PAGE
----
Software asset management (SAM) automation and optimisation are goals of many advanced IT organisations.
The reasons for this are reduced costs associated with software license purchases, renewals, and IT asset management labour.
Effective SAM processes also reduce the cost and risk of software vendor audits. Automation is the key due to the incredible complexity involved. SAM requires the collection and analysis of a multitude of pieces of data, including hardware and software inventory, application usage data, purchase orders, license agreements, and maintenance contracts.
License rules, including product use rights, are not only complex, but also constantly changing. Virtualisation and other IT technologies further complicate the license management process. A manual SAM approach has become intractable and will miss significant cost savings opportunities.
But how big is the payoff? Is it really worth the effort to implement an automated SAM solution? And where do these cost savings come from?
Analysts estimate that 30% or more of IT budgets are consumed by software license and maintenance costs. By automating and optimising the SAM process, organisations can maximise software utilisation, reduce the risk of non-compliance (audits, fees, penalties), and reduce software license and maintenance costs by as much as 15 to 30% per year. For a medium to large enterprise, the savings can be in the millions of dollars per year.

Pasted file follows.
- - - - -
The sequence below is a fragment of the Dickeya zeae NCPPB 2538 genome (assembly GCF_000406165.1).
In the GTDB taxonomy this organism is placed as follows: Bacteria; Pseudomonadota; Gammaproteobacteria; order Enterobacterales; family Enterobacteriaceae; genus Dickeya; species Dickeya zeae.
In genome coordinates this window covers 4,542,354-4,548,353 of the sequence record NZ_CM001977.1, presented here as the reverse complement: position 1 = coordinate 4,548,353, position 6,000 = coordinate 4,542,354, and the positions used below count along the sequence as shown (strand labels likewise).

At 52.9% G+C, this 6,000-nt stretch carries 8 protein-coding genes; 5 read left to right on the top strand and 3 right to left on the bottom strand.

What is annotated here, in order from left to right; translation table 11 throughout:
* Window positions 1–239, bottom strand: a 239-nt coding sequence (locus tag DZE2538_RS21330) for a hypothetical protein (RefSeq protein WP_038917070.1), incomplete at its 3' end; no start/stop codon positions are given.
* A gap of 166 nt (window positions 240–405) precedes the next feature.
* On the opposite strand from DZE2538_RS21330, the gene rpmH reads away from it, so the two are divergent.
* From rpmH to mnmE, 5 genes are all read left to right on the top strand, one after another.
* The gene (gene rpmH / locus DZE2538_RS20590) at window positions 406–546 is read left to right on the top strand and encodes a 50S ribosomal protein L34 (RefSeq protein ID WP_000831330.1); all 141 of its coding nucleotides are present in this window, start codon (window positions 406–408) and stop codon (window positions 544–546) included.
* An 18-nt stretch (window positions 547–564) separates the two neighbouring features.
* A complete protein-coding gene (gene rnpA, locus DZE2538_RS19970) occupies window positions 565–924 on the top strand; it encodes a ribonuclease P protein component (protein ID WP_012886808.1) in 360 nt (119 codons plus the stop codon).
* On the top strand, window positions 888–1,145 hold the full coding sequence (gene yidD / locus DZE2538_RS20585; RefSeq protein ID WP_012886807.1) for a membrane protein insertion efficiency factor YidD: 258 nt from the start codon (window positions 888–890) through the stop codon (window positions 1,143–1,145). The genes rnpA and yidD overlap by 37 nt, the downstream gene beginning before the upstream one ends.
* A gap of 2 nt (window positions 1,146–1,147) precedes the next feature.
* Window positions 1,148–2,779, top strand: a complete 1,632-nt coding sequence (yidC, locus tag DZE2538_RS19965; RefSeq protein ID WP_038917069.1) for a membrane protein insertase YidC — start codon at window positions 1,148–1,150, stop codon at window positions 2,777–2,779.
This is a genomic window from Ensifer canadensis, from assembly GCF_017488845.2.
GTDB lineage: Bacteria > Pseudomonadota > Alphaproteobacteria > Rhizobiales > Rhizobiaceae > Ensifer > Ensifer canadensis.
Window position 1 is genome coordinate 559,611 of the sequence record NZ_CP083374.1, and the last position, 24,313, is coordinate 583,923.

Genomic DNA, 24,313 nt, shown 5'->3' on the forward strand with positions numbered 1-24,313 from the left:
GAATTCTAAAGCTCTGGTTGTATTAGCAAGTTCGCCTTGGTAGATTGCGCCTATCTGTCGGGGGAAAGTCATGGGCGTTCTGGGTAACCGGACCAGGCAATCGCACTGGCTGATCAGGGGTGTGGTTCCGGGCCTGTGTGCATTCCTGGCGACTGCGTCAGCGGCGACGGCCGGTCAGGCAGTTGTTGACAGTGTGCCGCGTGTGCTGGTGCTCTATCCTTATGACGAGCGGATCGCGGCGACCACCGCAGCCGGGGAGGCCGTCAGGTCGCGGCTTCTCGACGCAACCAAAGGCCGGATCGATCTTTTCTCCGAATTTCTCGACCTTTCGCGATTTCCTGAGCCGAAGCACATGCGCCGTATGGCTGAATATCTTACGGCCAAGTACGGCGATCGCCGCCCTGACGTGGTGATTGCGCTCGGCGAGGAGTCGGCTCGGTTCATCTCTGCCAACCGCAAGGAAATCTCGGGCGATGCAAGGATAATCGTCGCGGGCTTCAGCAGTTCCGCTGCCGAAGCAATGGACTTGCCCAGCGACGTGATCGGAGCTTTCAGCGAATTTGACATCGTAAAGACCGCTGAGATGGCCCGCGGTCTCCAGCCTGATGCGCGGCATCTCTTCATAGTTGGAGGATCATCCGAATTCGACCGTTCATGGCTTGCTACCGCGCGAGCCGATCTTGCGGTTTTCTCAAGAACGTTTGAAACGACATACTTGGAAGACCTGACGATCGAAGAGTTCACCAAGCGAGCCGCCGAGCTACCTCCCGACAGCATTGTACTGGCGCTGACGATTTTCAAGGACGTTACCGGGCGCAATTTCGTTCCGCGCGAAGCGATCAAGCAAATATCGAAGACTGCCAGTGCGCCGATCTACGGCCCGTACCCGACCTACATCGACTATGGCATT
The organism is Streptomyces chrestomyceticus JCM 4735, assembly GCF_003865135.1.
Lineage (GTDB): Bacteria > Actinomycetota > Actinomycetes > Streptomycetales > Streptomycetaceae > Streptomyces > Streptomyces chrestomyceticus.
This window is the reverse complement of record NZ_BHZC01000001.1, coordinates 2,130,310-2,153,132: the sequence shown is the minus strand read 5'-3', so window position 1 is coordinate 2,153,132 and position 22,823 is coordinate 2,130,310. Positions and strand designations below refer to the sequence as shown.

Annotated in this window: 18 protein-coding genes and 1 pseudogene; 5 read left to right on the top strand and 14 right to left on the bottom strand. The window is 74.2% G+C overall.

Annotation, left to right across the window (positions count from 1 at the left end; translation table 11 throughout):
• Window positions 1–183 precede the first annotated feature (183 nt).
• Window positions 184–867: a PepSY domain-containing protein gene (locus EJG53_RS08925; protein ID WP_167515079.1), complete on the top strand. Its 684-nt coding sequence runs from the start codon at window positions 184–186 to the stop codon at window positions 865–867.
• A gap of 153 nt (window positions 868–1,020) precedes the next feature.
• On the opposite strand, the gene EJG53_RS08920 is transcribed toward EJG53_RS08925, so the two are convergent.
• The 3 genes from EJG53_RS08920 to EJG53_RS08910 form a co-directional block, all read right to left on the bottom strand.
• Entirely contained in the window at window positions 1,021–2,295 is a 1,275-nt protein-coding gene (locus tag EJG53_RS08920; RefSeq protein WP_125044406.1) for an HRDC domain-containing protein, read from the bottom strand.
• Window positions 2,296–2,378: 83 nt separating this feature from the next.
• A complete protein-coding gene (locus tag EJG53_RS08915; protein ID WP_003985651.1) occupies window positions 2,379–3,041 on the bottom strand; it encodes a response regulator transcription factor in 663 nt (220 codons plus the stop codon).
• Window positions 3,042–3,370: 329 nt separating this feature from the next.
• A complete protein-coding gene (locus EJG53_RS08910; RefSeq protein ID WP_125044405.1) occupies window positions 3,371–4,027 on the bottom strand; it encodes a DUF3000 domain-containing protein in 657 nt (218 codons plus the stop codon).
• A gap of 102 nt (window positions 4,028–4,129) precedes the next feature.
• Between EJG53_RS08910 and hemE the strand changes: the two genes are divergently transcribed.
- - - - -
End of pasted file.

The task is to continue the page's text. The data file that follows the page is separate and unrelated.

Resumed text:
SAM complexity—let’s count the ways
The first order of business from a SAM perspective is taking inventory—what’s installed in your IT environment. Many inventory and configuration management tools exist and they collect a lot of data.
The difficulty comes about when trying to make sense of all that data— on the hardware side of the ledger there are, among other things, processor type, speed, and number of cores, all of which can impact your software license position, depending on the license model involved.
On the software side there are add/remove program data, file evidence, registry and installer evidence. There are literally millions of pieces of raw data. What’s needed is an “application recognition library” that can translate the raw inventory data into an actionable list of software titles, with publisher and version information.
With installed hardware and software lists in hand, the next step is to collect purchase order data. This will begin to establish your entitlement to the software. What did you buy? How much did you buy? The purchase order typically contains a stock keeping unit (SKU) number for each line item.
The SKU identifies exactly what you bought. In the case of software, the SKU defines the application title, version, edition, and even the type of license and maintenance agreements that cover this software. Without looking at the SKU’s, it’s very difficult to know what you bought and match it to what’s installed in your IT estate. A SAM tool that utilises the SKU information can automatically match purchases to installed software.